June 2020
Volume 61, Issue 7
Free
ARVO Annual Meeting Abstract  |   June 2020
An Allele-Independent Gene Therapy Strategy Induces Rod Function in a Transgenic Swine Model of Autosomal Dominant Retinitis Pigmentosa
Author Affiliations & Notes
  • archana jalligampala
    Opthalmology and Vision Sciences, University of Louisville, Louisville, Kentucky, United States
  • James Fransen
    Opthalmology and Vision Sciences, University of Louisville, Louisville, Kentucky, United States
  • Jennifer Noel
    Opthalmology and Vision Sciences, University of Louisville, Louisville, Kentucky, United States
  • Gobinda Pangeni
    Opthalmology and Vision Sciences, University of Louisville, Louisville, Kentucky, United States
  • Maha Haleem Jabbar
    Opthalmology and Vision Sciences, University of Louisville, Louisville, Kentucky, United States
  • William W Hauswirth
    Ophthalmology, University of Florida, Gainesville, Florida, United States
  • Alfred S Lewin
    Molecular Genetics and Microbiology, University of Florida, Gainesville, Florida, United States
  • Maureen A McCall
    Opthalmology and Vision Sciences, University of Louisville, Louisville, Kentucky, United States
  • Footnotes
    Commercial Relationships   archana jalligampala, None; James Fransen, None; Jennifer Noel, None; Gobinda Pangeni, None; Maha Jabbar, None; William Hauswirth, None; Alfred Lewin, None; Maureen McCall, None
  • Footnotes
    Support  None
Investigative Ophthalmology & Visual Science June 2020, Vol.61, 4484. doi:
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      archana jalligampala, James Fransen, Jennifer Noel, Gobinda Pangeni, Maha Haleem Jabbar, William W Hauswirth, Alfred S Lewin, Maureen A McCall; An Allele-Independent Gene Therapy Strategy Induces Rod Function in a Transgenic Swine Model of Autosomal Dominant Retinitis Pigmentosa. Invest. Ophthalmol. Vis. Sci. 2020;61(7):4484.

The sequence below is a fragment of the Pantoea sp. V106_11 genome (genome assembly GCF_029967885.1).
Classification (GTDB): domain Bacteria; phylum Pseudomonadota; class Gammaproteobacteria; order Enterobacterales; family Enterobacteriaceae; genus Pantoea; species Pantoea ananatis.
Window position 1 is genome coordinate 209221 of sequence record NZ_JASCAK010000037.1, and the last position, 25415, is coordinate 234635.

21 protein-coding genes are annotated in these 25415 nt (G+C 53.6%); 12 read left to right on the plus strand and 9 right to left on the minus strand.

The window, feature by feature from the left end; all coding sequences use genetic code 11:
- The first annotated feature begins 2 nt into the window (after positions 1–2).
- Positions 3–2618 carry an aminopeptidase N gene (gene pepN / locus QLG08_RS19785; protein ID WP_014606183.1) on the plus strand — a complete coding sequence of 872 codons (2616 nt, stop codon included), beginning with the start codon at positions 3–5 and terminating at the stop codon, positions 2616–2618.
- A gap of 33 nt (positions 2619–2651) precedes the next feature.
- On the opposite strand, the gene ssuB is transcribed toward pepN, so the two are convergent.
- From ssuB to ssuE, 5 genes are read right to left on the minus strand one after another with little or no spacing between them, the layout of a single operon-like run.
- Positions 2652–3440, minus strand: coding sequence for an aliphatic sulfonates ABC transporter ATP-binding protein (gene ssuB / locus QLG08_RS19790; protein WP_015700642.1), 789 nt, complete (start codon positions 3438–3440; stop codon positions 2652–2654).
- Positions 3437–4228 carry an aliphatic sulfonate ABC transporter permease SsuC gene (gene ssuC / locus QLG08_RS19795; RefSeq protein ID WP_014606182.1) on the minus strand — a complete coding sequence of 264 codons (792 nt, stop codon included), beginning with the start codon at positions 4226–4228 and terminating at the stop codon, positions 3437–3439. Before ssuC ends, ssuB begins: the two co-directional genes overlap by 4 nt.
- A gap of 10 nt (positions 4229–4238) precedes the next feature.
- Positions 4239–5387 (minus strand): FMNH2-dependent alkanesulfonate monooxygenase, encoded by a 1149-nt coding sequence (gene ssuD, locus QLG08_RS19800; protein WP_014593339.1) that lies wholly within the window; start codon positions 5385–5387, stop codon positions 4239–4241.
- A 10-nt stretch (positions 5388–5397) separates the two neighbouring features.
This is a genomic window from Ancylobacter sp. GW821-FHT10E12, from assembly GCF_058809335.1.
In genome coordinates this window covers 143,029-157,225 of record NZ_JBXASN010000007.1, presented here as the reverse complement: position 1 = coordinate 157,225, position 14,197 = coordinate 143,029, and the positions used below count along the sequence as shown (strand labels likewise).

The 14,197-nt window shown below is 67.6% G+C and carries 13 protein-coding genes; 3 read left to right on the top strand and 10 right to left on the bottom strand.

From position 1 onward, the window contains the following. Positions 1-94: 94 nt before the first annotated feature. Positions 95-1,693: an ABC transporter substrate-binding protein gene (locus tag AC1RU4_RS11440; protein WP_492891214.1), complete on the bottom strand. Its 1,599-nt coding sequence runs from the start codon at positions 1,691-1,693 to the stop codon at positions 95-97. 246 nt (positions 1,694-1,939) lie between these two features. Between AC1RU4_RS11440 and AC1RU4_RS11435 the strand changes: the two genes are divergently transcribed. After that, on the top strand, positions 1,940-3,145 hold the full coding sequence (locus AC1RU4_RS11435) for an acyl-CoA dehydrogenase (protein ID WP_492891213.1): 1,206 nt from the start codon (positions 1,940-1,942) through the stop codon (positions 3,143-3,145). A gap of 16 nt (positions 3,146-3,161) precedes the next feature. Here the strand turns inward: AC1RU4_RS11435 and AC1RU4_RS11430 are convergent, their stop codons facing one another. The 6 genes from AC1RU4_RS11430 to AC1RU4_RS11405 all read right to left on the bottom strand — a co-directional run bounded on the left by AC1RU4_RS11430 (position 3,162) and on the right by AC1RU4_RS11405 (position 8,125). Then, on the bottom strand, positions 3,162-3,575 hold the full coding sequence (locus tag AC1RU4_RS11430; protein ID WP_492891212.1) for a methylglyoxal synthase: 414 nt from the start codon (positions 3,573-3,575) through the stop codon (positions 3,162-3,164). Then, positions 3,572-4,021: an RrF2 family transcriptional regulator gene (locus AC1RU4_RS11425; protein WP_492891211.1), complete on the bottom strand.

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      © ARVO (1962-2015); The Authors (2016-present)

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Abstract

Purpose : Retinitis pigmentosa (RP), is characterized by an initial loss of rod photoreceptors, followed by a subsequent loss of cones. A large percentage of RP results from mutations in the rhodopsin (RHO) gene, although there is significant allelic heterogeneity. We hypothesized that an allele-independent gene therapy targeting rhodopsin mutations could be a broadly applied approach. We tested this hypothesis in a transgenic P23H human RHO (TgP23H) pig model of RP using a AAV viral vector that has been successfull in a dog and mouse RP model. We studied the efficacy and safety of this dual rAAV vector that combines a short hairpin RNA (shRNA), to eliminate expression of both mutant human and WT pig rhodopsin protein, with a shRNA resistant augmentation cassette, to augment human WT rhodopsin.

Methods : The rAAV dual vector, shRNA820/RHO820, was subretinally injected (50µl total volume) at several titers (5 x 1011 to 1 x 1013µg/ml). Injections were performed in TgP23H and WT piglets between postnatal day (P) 3 and 7. The structural and functional integrity of the retinas were assessed non-invasively at monthly intervals through ~20 weeks post-injection using sd-optical coherence tomography[B1] , and full-field electroretinogram (ffERG). At the terminal assessment, pigs were euthanized, their eyes enucleated, and retinas processed for morphological analyses.

Results : Through P30 TgP23H pig retinas retain rod photoreceptors. Despite their presence, a rod isolated ffERG retinal response is absent. In contrast, AAV shRNA820/RHO820 injections induced a rod isolated ffERG response that did not diminish through 20 wpi in 8/11 eyes. We found a dose-response curve where ffERG rod-isolated b-wave amplitude scales with viral titer. The retinas retained rod photoreceptors that express normally localized rhodopsin. The photopic ffERG response of treated TgP23H retinas remains undiminished. Scotopic and photopic function are not altered in treated WT piglets (control) and retinal morphology also is unaffected.

Conclusions : Our results show that the AAV shRNA820/RHO820 reduces rod degeneration and induces rod function in the TgP23H swine model of human adRP. Combined with previously published results in a dog and mouse models of adRP, our data show that this allele independent approach should be useful for patients with any RHO-linked RP.

This is a 2020 ARVO Annual Meeting abstract.

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